Analyzing the effect of APOE on Alzheimer's disease progression using an event-based model for stratified populations

Alzheimer's Disease Neuroimaging Initiative

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Abstract

Alzheimer's disease (AD) is the most common form of dementia and is phenotypically heterogeneous. APOE is a triallelic gene which correlates with phenotypic heterogeneity in AD. In this work, we determined the effect of APOE alleles on the disease progression timeline of AD using a discriminative event-based model (DEBM). Since DEBM is a data-driven model, stratification into smaller disease subgroups would lead to more inaccurate models as compared to fitting the model on the entire dataset. Hence our secondary aim is to propose and evaluate novel approaches in which we split the different steps of DEBM into group-aspecific and group-specific parts, where the entire dataset is used to train the group-aspecific parts and only the data from a specific group is used to train the group-specific parts of the DEBM. We performed simulation experiments to benchmark the accuracy of the proposed approaches and to select the optimal approach. Subsequently, the chosen approach was applied to the baseline data of 417 cognitively normal, 235 mild cognitively impaired who convert to AD within 3 years, and 342 AD patients from the Alzheimers Disease Neuroimaging Initiative (ADNI) dataset to gain new insights into the effect of APOE carriership on the disease progression timeline of AD. In the ε4 carrier group, the model predicted with high confidence that CSF Amyloidβ42 and the cognitive score of Alzheimer's Disease Assessment Scale (ADAS) are early biomarkers. Hippocampus was the earliest volumetric biomarker to become abnormal, closely followed by the CSF Phosphorylated Tau181 (PTAU) biomarker. In the homozygous ε3 carrier group, the model predicted a similar ordering among CSF biomarkers. However, the volume of the fusiform gyrus was identified as one of the earliest volumetric biomarker. While the findings in the ε4 carrier and the homozygous ε3 carrier groups fit the current understanding of progression of AD, the finding in the ε2 carrier group did not. The model predicted, with relatively low confidence, CSF Neurogranin as one of the earliest biomarkers along with cognitive score of Mini-Mental State Examination (MMSE). Amyloid β42 was found to become abnormal after PTAU. The presented models could aid understanding of the disease, and in selecting homogeneous group of presymptomatic subjects at-risk of developing symptoms for clinical trials.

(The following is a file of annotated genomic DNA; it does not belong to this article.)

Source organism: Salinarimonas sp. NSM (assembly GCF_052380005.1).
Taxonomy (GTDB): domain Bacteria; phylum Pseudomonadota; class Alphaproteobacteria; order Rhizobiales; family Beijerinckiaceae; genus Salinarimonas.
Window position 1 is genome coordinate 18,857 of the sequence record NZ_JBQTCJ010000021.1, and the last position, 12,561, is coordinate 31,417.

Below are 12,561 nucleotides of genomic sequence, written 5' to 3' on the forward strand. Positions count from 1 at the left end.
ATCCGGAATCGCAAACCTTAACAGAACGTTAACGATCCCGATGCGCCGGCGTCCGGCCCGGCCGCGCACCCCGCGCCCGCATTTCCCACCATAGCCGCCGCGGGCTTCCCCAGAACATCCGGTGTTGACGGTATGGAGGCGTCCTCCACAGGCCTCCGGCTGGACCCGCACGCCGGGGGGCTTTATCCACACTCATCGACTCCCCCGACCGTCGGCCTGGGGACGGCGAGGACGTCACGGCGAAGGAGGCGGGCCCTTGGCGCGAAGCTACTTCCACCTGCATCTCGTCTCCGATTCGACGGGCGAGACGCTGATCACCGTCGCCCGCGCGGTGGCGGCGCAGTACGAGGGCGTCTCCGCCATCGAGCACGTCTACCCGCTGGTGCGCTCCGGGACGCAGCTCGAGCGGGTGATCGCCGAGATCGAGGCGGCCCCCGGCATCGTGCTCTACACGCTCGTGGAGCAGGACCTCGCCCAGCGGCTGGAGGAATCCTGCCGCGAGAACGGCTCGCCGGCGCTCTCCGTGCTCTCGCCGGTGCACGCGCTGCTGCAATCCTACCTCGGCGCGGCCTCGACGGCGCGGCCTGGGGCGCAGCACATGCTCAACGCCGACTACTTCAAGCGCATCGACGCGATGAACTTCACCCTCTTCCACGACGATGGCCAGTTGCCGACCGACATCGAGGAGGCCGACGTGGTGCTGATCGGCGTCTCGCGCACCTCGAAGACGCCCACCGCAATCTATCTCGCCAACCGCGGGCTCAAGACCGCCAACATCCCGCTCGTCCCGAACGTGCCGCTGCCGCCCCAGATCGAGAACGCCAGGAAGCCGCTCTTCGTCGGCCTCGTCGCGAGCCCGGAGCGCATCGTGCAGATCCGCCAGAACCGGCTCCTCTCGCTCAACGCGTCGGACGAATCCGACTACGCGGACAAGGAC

Original languageEnglish
Article number117646
Number of pages11
JournalNeuroImage
Volume227
DOIs
Publication statusPublished - 2020

Keywords

  • Alzheimer's Disease
  • APOE
  • Disease Progression Modeling
  • Event-Based Model

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